Authors: Mark I. Schneiderjans, Dara G. Schneiderjans, and Christopher M. Starkey
Publisher: Pearson – 350 pages
Book Review by: Sonu Chandiram

The goal of any business is to make money. That is a given. Every business owner aims for a large after-tax net profit. Some of them want to achieve that large net profit objective through larger revenues, while others do not care much for large revenues (which may require larger investments of money, people, time, and effort) but simply want the largest net profit they can achieve in a reasonable amount of time.

Knowing and thoroughly understanding the financials of your business is one of the three keys to having a successful business. Investing and managing your money properly is perhaps even more important than the other two keys to success: investing your time and managing it correctly in your business, and investing in and managing your people correctly. Money, time, and people: these are the three top elements in building and running a business successfully.

There are other elements too, to consider. Three others are: experience, effort and expertise. But these elements can be acquired over time or purchased with money.

What has all this got to do with business analytics, the subjects of this book? Everything. Knowing and thoroughly understanding the numbers in your business, no matter how large or small, are essential to making your business succeed in today’s highly competitive world.

The authors put it very succinctly on why business analytics is not just important, but crucial to success: “Business analytics can help your sort through massive amounts of data, identify meaningful patterns, transform patterns into insights, and use those insights to make more profitable decisions.”

This book informs you thoroughly what business analytics is, and why it is so important as a tool to running your business to achieve your end result: a large after-tax net profit. This is not a multi-volume work that is difficult to read, comprehend, and apply what you learn.

It is a fairly easy read, with data that illustrates what happens if some numbers change. The book is simply organized into four parts with just eight chapters, and simple questions as shown below. So read the book to get your answers, and start making money! 

  1. What Are Business Analytics
    1. What Are Business Analytics?
  2. Why Are Business Analytics Important
    1. Why Are Business Analytics Important?
    2. What Resource Considerations Are Important To Support Business Analytics?
  3. How Can Business Analytics Be Applied
    1. How Do We Align Resources to Support Business Analytics Within An Organization?
    2. What Are Descriptive Analytics?
    3. What Are Predictable Analytics?
    4. What Are Prescriptive Analytics?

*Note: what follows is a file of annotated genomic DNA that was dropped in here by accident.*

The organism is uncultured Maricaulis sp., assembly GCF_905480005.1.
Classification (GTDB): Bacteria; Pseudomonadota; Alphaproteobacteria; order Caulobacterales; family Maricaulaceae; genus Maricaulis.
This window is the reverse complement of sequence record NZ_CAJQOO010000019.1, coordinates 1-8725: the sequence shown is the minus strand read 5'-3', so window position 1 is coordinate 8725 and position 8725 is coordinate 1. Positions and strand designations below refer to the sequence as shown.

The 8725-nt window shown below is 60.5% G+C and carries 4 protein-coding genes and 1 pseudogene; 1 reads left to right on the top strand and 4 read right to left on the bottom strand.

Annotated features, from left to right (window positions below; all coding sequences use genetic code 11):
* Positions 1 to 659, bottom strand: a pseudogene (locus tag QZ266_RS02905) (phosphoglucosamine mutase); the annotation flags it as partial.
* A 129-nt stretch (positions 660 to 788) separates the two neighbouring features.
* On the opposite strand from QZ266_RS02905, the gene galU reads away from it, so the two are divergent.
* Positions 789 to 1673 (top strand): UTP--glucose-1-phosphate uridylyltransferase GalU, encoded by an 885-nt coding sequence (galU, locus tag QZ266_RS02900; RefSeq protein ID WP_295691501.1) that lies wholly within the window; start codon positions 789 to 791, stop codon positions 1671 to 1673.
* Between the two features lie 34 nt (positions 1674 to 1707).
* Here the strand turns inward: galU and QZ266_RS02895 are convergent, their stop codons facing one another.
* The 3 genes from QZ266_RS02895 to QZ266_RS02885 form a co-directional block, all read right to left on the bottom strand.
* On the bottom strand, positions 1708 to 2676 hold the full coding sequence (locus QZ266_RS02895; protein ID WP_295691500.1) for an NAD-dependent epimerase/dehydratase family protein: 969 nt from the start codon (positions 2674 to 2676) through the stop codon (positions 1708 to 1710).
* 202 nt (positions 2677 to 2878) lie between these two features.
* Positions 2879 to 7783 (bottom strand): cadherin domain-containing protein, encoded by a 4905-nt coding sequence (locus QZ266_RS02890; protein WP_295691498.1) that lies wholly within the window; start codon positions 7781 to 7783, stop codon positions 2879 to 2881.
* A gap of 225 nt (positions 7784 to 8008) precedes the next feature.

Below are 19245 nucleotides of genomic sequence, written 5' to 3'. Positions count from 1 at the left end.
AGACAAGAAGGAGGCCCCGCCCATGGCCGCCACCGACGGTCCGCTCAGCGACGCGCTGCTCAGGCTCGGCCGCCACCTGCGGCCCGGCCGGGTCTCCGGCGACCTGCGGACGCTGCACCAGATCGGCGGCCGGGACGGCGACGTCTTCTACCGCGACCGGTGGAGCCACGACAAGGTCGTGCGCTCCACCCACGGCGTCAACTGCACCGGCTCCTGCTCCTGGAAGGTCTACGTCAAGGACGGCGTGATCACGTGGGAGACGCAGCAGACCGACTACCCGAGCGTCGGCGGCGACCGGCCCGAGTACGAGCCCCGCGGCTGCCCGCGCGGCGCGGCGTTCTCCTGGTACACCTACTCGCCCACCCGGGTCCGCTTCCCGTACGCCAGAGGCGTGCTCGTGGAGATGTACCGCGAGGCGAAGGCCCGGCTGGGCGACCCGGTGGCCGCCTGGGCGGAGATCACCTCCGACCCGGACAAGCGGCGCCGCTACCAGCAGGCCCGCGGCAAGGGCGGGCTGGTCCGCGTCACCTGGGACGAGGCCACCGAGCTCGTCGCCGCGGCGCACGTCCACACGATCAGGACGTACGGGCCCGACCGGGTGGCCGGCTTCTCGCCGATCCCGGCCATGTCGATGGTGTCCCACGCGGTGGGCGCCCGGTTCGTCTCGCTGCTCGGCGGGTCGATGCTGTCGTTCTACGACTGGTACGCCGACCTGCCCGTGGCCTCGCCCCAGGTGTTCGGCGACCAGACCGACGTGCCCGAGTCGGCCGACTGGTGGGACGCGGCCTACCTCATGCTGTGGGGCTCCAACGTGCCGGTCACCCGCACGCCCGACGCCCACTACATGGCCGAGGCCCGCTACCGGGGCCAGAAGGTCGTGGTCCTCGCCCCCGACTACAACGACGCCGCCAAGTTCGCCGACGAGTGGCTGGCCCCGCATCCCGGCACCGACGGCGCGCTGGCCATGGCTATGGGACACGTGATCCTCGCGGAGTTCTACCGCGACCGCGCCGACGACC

5. A Final Business Analytics Case Problem
  4. Appendix
    1. Statistical Tools
    2. Linear Programming
    3. Duality and Sensitivity Analysis in Linear Programming
    4. Integer Programming
    5. Forecasting
    6. Simulation
    7. Decision Theory


Mark I. Schneiderjans is C. Wheaton Battey Distinguished Professor of Business in the College of Business Administration at the University of Nebraska–Lincoln, and has served on the faculty of three other universities. He is currently President of the Decision Sciences Institute (DSI).

His prior experience includes owning and operating his own truck leasing business. Also a member of ISM and POMS, he has won multiple teaching awards and is an honorary member of the Golden Key Honorary Society and Alpha Kappa Psi business honor society. He has published more than 100 journal articles and has authored or coauthored 20 books on management, including Reinventing the Supply Chain Life Cycle.

Dara G. Schneiderjans is Assistant Professor of Supply Chain Management at the University of Rhode Island, College of Business Administration. She has published in Decision Support Systems, Journal of the Operational Research Society, and Business Process Management Journal. She has also coauthored two textbooks, co-edited a readings book and was guest co-editor for a special issue on Business Ethics in Social Sciences in the International Journal of Society Systems Science. She teaches both Supplier Relationship Management and Operations Management

Christopher M. Starkey, an Economics student at the University of Connecticut – Storrs, has presented papers at the Academy of Management and Production and Operations Management Society meetings.  He currently teaches Principles of Microeconomics and has taught Principles of Macroeconomics. His research interests include macroeconomics and monetary policy, and other decision-making methodologies.